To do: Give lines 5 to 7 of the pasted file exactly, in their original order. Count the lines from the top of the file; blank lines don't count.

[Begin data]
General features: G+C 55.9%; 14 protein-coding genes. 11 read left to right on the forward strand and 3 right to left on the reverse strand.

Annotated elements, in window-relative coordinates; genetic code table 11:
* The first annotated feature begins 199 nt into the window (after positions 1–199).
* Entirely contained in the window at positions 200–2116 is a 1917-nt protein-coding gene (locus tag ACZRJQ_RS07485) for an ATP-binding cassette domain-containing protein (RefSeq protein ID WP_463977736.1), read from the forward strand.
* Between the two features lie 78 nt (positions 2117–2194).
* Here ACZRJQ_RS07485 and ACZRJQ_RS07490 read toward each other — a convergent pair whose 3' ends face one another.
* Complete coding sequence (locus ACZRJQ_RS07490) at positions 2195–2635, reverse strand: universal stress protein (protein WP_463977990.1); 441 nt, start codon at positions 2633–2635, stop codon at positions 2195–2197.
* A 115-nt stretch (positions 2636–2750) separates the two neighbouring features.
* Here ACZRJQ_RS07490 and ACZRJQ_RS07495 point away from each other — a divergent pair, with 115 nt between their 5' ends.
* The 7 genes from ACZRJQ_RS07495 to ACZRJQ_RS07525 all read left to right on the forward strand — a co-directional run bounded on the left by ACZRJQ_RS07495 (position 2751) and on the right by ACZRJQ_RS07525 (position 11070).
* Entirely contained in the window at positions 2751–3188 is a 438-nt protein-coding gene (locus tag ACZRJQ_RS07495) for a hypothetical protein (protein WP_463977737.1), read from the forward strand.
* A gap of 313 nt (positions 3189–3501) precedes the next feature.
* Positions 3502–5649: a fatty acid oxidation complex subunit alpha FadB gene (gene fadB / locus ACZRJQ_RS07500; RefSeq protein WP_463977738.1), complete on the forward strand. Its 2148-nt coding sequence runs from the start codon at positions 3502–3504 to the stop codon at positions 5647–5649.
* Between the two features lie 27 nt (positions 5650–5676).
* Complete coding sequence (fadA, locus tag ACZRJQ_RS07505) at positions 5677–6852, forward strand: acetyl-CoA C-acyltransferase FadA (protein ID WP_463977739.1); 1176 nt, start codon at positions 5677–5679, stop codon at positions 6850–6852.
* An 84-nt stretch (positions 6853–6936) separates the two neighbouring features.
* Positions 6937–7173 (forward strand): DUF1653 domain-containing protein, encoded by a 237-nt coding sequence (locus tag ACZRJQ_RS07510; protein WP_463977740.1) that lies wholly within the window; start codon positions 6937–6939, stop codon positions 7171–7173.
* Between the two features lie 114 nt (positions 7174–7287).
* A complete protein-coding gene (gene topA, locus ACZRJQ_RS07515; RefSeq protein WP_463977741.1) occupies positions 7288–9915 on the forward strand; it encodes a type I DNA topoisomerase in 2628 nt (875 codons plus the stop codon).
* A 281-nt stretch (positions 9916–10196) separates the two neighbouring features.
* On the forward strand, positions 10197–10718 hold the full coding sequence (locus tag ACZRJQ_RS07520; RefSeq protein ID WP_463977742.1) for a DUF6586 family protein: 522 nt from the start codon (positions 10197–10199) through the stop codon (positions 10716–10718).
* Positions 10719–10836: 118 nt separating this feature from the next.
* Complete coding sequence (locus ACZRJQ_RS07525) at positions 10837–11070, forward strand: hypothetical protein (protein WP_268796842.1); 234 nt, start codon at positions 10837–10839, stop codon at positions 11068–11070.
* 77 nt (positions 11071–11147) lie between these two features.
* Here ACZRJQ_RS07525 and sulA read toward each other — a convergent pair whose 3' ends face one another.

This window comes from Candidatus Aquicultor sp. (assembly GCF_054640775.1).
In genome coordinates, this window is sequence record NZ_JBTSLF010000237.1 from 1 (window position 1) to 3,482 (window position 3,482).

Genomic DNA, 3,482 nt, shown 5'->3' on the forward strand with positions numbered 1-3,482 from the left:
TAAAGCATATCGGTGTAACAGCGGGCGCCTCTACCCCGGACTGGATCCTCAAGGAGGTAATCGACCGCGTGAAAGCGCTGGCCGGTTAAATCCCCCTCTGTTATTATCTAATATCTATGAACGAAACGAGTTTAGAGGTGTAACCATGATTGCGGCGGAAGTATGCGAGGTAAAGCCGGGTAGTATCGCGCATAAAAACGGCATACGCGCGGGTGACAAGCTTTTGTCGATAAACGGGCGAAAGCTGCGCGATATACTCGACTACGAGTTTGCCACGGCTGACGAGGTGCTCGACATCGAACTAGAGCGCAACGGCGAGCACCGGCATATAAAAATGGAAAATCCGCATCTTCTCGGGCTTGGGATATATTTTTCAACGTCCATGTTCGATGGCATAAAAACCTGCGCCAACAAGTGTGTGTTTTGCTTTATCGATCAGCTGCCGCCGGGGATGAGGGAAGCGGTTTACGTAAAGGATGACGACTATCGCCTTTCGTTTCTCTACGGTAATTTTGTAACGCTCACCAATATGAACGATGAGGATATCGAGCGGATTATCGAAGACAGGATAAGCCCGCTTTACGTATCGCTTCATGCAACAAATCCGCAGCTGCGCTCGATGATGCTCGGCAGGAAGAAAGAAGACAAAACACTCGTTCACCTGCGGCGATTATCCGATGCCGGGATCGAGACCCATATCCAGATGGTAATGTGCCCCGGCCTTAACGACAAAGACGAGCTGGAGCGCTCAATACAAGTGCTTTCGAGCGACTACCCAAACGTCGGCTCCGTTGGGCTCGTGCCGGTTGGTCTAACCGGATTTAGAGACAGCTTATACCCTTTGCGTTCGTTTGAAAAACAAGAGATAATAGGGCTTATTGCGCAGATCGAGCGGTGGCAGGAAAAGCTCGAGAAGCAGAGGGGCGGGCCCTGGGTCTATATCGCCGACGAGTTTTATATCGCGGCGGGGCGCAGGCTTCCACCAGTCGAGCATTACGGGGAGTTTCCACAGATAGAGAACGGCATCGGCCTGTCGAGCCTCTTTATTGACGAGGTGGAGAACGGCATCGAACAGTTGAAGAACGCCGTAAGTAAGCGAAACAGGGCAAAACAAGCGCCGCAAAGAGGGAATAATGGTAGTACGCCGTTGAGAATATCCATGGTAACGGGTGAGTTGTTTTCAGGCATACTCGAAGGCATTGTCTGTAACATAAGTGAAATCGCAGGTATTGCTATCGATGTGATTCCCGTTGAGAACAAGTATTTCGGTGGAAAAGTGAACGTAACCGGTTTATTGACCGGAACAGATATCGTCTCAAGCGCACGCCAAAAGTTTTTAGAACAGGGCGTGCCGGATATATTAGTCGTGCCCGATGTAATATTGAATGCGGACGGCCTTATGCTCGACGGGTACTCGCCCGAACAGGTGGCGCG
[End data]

* Between the two features lie 78 nt (positions 2117–2194).
* Here ACZRJQ_RS07485 and ACZRJQ_RS07490 read toward each other — a convergent pair whose 3' ends face one another.
* Complete coding sequence (locus ACZRJQ_RS07490) at positions 2195–2635, reverse strand: universal stress protein (protein WP_463977990.1); 441 nt, start codon at positions 2633–2635, stop codon at positions 2195–2197.